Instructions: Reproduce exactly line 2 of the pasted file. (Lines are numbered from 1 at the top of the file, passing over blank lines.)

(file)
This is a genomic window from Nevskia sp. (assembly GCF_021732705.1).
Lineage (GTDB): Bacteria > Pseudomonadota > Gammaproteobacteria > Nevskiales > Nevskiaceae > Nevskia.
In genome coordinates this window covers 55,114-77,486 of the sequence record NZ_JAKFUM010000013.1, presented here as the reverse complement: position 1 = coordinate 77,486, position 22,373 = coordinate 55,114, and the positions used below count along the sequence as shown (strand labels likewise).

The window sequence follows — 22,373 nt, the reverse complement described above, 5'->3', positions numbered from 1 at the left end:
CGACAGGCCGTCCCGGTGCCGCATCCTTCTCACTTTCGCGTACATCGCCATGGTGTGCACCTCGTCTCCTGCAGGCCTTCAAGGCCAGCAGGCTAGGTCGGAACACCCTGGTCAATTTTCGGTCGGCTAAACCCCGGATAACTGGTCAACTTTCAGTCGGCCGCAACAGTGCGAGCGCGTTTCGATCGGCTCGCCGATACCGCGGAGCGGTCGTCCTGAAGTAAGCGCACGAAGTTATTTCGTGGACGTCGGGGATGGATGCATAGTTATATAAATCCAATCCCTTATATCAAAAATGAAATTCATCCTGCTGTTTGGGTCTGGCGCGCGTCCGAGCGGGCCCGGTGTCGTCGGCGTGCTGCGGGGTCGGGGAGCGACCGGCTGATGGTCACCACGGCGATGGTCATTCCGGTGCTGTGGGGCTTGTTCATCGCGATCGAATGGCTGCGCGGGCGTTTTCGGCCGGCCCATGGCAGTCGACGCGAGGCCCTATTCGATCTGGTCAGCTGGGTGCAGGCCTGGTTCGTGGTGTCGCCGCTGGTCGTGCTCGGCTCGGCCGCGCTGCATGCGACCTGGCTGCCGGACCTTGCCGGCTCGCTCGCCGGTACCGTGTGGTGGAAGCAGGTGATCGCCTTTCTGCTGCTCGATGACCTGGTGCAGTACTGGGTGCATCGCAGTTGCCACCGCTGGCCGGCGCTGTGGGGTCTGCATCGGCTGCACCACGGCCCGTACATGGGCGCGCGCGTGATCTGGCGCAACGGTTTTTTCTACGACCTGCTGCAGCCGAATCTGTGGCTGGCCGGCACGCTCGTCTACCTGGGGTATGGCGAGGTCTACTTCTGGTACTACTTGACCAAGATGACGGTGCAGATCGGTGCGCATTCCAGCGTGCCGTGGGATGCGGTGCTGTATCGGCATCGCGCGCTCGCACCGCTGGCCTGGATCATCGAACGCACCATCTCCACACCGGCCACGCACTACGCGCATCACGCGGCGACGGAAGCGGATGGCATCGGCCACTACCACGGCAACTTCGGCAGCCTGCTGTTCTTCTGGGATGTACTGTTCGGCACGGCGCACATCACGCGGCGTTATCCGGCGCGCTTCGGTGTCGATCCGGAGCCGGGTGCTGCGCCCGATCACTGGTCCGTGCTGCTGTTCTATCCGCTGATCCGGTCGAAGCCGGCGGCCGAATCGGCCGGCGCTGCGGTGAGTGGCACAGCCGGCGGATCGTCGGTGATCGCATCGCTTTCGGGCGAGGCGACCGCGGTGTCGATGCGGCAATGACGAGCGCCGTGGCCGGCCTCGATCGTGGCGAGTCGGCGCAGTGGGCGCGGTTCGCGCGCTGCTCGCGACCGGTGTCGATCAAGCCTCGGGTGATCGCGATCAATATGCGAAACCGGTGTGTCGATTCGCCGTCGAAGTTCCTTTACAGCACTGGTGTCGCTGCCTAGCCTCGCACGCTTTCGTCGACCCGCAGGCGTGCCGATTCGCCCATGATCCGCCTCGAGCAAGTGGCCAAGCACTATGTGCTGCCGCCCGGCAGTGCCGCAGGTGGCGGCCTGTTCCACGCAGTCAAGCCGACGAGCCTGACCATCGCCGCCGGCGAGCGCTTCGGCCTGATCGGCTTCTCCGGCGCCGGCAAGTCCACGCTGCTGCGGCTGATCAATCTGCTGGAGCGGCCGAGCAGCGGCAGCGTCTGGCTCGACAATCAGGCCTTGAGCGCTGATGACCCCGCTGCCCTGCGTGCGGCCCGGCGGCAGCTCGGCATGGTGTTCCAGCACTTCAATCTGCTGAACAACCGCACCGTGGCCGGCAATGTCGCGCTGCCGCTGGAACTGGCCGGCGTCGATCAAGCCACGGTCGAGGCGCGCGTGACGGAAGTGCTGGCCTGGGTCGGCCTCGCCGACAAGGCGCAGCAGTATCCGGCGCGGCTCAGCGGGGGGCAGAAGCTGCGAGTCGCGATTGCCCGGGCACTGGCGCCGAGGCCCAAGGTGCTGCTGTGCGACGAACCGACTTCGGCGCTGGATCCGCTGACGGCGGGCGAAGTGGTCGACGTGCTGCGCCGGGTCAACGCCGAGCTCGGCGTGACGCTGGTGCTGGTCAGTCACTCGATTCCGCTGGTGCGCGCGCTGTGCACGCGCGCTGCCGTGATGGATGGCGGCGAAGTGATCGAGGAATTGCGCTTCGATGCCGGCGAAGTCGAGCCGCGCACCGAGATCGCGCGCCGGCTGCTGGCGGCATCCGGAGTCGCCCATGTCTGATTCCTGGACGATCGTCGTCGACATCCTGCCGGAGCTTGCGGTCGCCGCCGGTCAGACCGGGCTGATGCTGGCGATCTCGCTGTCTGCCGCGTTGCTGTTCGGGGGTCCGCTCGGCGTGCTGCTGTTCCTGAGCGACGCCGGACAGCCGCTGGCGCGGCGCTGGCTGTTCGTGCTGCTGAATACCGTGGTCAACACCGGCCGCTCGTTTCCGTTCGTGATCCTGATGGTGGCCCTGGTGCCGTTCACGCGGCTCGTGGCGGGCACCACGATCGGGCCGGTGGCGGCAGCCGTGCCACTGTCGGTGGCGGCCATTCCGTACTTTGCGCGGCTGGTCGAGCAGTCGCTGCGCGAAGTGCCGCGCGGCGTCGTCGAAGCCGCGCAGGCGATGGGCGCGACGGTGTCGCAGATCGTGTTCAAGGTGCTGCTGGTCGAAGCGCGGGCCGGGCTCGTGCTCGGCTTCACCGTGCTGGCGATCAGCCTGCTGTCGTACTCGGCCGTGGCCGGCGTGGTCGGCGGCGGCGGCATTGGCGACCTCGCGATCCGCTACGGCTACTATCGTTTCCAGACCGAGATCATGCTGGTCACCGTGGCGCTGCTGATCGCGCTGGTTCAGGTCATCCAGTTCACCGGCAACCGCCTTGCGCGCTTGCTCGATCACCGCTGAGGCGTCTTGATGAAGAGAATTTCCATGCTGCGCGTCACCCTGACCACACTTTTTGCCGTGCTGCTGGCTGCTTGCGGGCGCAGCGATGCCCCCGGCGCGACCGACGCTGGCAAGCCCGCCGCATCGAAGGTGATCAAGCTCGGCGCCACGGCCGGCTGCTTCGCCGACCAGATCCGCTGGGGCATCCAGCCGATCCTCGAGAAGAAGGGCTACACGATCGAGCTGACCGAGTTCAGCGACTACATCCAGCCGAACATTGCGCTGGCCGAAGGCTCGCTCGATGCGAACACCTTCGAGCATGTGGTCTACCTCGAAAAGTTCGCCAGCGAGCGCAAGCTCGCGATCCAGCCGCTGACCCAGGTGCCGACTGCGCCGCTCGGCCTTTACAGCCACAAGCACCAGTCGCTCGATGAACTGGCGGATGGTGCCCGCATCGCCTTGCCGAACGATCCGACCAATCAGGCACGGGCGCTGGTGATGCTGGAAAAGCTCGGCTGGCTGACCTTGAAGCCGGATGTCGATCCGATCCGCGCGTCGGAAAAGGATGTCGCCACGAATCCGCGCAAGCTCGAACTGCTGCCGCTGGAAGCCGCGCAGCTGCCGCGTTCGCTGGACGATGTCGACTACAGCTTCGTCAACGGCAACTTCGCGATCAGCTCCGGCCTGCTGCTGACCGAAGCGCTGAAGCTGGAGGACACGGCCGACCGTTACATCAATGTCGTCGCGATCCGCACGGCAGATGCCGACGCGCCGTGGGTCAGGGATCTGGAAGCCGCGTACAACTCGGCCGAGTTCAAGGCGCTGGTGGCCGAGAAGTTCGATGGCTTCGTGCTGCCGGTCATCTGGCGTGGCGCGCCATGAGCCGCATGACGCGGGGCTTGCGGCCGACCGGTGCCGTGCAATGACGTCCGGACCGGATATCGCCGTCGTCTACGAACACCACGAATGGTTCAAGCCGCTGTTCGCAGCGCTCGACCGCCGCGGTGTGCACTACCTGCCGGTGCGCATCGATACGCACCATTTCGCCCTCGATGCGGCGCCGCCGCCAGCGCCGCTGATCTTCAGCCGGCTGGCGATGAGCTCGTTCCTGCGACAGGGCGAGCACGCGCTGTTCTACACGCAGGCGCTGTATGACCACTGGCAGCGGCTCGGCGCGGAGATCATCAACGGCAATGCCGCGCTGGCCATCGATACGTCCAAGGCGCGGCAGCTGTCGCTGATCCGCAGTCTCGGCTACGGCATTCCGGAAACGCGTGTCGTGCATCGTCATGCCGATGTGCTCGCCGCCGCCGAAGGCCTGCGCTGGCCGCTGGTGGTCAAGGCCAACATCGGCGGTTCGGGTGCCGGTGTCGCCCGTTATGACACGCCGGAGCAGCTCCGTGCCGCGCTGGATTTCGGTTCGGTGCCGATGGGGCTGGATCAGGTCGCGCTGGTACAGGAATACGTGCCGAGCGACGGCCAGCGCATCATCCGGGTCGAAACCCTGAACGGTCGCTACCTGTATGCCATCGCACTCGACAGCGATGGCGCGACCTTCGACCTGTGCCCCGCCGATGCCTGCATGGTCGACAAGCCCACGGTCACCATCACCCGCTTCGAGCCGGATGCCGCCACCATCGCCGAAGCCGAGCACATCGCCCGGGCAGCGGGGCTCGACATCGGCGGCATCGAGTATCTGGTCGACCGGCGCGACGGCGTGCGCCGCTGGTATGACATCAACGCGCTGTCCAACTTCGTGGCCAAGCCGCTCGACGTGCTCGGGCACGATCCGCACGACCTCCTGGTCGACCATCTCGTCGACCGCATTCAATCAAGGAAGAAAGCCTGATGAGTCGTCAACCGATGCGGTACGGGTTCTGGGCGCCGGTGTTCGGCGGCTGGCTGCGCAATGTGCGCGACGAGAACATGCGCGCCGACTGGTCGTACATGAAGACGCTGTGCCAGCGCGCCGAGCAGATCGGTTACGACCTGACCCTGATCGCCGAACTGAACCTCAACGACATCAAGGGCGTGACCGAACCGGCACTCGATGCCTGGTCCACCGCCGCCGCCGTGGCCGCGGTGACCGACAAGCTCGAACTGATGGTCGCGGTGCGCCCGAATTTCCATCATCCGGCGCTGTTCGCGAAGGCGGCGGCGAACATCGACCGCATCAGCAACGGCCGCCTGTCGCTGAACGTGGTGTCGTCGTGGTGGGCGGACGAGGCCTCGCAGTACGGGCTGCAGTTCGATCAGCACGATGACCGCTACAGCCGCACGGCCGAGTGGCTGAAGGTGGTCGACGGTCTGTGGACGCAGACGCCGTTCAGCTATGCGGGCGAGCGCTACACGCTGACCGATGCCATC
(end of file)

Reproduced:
Lineage (GTDB): Bacteria > Pseudomonadota > Gammaproteobacteria > Nevskiales > Nevskiaceae > Nevskia.